The Catalog of Federal Domestic Assistance Number for FHA mortgage insurance for homes is 14.117.

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List of Subjects in 24 CFR Part 203

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Accordingly, for the reasons discussed in the preamble, HUD proposes to amend 24 CFR part 203 as follows:

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PART 203—SINGLE FAMILY MORTGAGE INSURANCE

1. The authority citation for part 203 continues to read as follows:

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Authority: 12 U.S.C. 1709, 1710, 1715b, and 1715u; 42 U.S.C. 3535(d).

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2. In § 203.255 by:

A. Redesignating paragraph (b)(14) as (b)(15),

B. Adding a new paragraph (b)(14),

C. Redesignating paragraph (c) introductory text and paragraphs (c)(1) through (c)(7) as paragraph (c)(1) introductory text and paragraphs (c)(1)(i) through (c)(1)(vii), respectively,

D. Designating the undesignated paragraph following (c)(7) as paragraph (c)(2), and

E. Revising newly designated paragraph (c)(1)(vii) to read as follows:

Insurance of mortgage.
* * * * *

(b) * * *

(14) In the case where a mortgage lender submits a loan for endorsement more than 60 days after closing as permitted by the Secretary, a certification to the Secretary that the lender has complied with the factors identified in § 203.255(c)(1)(vii).

(c)(1) * * *

(vii) The mortgage was not in default when submitted for insurance or, if submitted for insurance more than 60 days after closing, the mortgage shows an acceptable payment history. A mortgage that meets the following factors shows an acceptable payment history:

(A) All mortgage payments due have been made by the mortgagor prior to or within the month due. If any payments have been made after the month due, the loan is not eligible for endorsement until six consecutive payments have been made prior to or within the calendar month due, and;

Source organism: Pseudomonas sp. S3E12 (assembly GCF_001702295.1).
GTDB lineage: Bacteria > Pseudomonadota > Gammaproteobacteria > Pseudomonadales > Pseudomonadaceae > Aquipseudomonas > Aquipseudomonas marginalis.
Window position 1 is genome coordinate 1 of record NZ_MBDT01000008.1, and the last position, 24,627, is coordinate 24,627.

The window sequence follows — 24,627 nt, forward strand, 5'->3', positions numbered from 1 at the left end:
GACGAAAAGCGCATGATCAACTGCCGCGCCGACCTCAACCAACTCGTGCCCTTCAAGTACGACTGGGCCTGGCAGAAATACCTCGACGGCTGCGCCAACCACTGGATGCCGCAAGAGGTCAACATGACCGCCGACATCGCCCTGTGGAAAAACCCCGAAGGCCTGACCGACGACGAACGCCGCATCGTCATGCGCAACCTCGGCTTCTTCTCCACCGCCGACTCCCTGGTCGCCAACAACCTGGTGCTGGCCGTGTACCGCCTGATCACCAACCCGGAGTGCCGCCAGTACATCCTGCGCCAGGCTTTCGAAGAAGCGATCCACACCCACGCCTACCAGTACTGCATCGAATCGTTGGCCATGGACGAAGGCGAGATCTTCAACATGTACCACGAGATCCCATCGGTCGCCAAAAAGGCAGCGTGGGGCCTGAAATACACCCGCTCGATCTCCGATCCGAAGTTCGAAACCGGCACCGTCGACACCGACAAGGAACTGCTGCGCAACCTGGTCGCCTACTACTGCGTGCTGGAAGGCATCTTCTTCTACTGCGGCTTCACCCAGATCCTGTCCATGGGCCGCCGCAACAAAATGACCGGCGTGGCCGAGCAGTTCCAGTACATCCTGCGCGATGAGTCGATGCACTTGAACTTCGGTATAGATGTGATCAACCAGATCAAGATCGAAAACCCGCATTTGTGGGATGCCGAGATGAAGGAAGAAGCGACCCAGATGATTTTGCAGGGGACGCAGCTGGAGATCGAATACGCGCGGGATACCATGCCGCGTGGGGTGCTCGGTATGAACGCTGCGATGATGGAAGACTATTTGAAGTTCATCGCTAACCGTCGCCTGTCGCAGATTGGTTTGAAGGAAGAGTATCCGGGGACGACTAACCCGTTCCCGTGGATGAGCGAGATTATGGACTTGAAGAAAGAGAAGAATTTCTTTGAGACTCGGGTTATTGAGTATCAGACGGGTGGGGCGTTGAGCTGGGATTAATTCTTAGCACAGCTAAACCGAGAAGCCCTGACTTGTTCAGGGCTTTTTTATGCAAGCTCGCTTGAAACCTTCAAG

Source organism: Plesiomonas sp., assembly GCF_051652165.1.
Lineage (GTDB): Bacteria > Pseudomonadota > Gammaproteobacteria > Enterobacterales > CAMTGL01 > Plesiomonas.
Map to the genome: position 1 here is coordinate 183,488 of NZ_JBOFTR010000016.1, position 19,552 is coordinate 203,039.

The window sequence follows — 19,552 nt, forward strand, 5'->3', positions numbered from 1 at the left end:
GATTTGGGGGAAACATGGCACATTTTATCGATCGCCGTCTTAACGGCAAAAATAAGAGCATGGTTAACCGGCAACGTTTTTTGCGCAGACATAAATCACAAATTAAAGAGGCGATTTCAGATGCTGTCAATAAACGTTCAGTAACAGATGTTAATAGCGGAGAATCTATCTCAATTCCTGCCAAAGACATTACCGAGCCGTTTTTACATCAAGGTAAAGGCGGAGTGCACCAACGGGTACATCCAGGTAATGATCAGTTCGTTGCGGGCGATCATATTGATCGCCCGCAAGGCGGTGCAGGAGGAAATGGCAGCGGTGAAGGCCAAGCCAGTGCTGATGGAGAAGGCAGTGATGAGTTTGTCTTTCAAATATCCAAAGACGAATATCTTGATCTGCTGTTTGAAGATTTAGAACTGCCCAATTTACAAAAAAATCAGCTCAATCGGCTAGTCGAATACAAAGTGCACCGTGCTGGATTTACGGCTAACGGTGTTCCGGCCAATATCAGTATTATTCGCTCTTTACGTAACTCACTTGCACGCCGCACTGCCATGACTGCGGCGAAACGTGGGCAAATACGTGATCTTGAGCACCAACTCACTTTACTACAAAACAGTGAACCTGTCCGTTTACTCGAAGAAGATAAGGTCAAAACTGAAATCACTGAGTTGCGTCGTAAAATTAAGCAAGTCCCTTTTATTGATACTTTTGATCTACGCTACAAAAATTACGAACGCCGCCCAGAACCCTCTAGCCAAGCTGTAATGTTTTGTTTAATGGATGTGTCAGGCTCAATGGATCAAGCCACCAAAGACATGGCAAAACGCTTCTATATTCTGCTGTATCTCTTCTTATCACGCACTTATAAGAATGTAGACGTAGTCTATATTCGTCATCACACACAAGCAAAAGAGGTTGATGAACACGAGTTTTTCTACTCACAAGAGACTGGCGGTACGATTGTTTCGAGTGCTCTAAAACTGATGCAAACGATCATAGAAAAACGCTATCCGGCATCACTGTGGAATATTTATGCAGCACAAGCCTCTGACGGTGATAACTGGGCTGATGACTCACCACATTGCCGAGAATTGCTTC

(B) All escrow accounts for taxes, hazard insurance, and mortgage insurance premiums are current and intact, except for disbursements that may have been made to cover payments for which the accounts were specifically established, and;

(C) The mortgage lender did not provide the funds to bring and/or keep the loan current or to bring about the appearance of an acceptable payment history.

(2) In addition to the reviews and determinations made in paragraph (c)(1) of this section, the Secretary is authorized to determine if the mortgage fails to meet a statutory or regulatory requirement. If, following this review, the mortgage is determined to be eligible, the Secretary will endorse the mortgage for insurance by issuance of a Mortgage Insurance Certificate. If the mortgage is determined to be ineligible, the Secretary will, among other things, inform the mortgagee in writing of this determination and will include the reasons for the determination and further inform whether any actions may be taken to correct the determination of ineligibility for endorsement.

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Dated: May 12, 2008.

Brian D. Montgomery,

Assistant Secretary for Housing—Federal Housing Commissioner.

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Footnotes

1.  On September 5, 2007, HUD announced FHA Secure, an initiative that allows families with strong credit histories who had been making timely payments on their non-FHA-insured mortgages before a loan interest rate reset—but are now in default—to qualify for refinancing with FHA mortgage insurance. The proposed acceptable payment history standards would apply to the FHA-insured mortgage used to refinance the debt, but would not apply to the non-FHA-insured mortgage being refinanced. Therefore, this proposed rule does not affect the eligibility of a family that otherwise meets the eligibility criteria, but is in default on their mortgage, from participating in FHA Secure. A copy of Mortgagee Letter 2007-11, which announced FHA Secure, may be downloaded at: http://portal.hud.gov/​fha/​reference/​ml2007/​07-11ml.doc.

Back to Citation

[FR Doc. E8-12813 Filed 6-6-08; 8:45 am]

BILLING CODE 4210-67-P